In some patients infected with Kovid-19, antibody levels are 30,000 to 40,000, but in some people who have received the vaccine, it is less than 50.
Odisha Corona News: Bhubaneswar-based Institute of Life Science (ILS) has said that about 20 percent of people who have received both doses of anti-Covid-19 vaccine in Odisha have failed to develop antibodies against SARS-CoV2 and require a booster dose. can. ILS Director Dr. Ajay Parida informed that so far more than 61.32 lakh people in Odisha have received both doses of anti-Covid-19 vaccine in which more than 10 lakh people are in Bhubaneswar and about 20 percent of them have SARS-CoV2. Antibodies have not been produced against this disease and they may require a booster dose.Also Read – Government employees who do not take a single dose of corona vaccine in this state will be sent on leave, know what is the order
The ILS director said, “Although the antibody level in some patients infected with Kovid-19 is 30,000 to 40,000, it is less than 50 in some people who have received the vaccine. If the antibody level is 60 to 100 then we can say that the person is antibody positive. Also Read – Co-Win has released a new API, now it will be easy to know who got vaccinated and who did not
He said that the effectiveness of the Covishield and Covaccine vaccines is only 70 to 80 percent. He explained that the inability to make antibodies despite taking two doses of the anti-Covid-19 vaccine could be due to individual differences in the genetic sequence. “This fact was revealed through antibody genome sequencing studies,” he said. Also Read – Hospital made a bill of Rs 1.8 crore for the treatment of Corona patient, doctors started shouting after asking for exemption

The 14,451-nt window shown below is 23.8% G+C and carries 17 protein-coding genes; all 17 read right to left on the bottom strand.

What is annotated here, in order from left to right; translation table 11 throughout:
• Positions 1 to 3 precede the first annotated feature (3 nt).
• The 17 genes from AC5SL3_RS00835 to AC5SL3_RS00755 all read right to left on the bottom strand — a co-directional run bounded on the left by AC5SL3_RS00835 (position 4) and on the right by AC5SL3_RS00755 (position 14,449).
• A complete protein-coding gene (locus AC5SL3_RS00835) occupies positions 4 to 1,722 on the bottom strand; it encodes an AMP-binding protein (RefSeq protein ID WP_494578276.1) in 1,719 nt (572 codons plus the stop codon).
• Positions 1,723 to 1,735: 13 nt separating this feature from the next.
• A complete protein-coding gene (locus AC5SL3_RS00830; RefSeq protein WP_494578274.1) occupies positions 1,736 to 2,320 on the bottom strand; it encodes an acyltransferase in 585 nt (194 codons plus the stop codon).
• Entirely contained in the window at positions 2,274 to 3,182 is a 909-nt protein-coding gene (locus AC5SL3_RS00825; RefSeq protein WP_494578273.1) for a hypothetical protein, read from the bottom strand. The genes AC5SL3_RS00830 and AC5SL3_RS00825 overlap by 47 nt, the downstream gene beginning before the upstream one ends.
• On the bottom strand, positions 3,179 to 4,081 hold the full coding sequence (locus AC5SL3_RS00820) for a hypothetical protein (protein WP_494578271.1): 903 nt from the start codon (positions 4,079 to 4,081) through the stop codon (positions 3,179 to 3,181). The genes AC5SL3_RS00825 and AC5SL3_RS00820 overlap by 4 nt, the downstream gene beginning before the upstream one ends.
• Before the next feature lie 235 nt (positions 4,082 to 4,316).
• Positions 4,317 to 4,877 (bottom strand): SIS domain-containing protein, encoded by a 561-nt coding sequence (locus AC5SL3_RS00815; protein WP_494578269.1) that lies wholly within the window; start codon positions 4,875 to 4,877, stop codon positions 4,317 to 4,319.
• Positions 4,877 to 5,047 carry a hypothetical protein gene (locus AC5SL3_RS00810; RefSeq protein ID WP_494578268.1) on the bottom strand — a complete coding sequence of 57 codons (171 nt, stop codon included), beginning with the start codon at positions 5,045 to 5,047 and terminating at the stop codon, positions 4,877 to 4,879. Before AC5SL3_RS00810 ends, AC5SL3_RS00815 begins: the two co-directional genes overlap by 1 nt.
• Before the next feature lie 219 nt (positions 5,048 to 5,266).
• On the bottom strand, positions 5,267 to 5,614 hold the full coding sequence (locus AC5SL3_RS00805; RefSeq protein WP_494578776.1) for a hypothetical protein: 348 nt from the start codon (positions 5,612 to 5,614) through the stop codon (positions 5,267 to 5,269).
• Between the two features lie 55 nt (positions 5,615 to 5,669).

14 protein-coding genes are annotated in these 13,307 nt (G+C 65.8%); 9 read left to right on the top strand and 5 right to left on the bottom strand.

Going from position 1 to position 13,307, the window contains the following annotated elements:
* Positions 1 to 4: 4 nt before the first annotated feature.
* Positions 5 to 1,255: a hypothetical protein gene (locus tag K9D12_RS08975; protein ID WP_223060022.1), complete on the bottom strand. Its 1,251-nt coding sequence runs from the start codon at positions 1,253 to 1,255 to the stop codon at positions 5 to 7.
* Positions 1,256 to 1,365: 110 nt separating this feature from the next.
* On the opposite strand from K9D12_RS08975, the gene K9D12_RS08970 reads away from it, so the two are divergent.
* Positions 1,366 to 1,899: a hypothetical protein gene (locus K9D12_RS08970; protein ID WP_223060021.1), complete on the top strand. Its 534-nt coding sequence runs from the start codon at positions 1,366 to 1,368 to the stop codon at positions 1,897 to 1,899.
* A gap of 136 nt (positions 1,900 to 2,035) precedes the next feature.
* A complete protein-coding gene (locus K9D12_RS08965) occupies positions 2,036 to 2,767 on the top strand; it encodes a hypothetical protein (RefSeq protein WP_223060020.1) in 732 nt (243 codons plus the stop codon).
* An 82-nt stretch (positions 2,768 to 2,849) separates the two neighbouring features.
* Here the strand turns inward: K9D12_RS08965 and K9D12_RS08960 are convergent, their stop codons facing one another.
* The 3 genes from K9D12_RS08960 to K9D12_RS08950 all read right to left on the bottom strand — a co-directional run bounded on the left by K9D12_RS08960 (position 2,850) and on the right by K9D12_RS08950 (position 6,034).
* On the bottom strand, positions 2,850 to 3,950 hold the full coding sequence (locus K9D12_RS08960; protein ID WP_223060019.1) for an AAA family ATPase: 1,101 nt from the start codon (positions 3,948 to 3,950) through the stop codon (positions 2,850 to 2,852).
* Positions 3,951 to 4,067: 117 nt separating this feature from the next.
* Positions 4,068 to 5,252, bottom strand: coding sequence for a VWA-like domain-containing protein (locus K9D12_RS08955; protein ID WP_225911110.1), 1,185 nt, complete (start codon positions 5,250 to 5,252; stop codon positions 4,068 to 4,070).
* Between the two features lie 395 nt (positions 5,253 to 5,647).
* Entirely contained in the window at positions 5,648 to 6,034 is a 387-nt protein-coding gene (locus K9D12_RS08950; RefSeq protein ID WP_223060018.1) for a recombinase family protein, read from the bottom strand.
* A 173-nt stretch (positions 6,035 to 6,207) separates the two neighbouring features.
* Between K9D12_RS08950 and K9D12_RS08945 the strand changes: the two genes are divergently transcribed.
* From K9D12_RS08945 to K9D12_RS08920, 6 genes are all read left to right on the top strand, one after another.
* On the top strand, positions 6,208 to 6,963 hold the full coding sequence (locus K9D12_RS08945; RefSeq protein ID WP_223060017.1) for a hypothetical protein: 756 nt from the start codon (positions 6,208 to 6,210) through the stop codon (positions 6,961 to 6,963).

Dr. Parida said that apart from children and adolescents aged 0 to 18 years, these 20 percent of adults who have taken both doses of the vaccine are also vulnerable to the infection of Kovid-19. They need to be extra careful during a possible third wave of the pandemic. Bhubaneswar-based ILS is part of the Indian SARS-CoV2 Genome Consortium, a network of 28 laboratories spread across the country.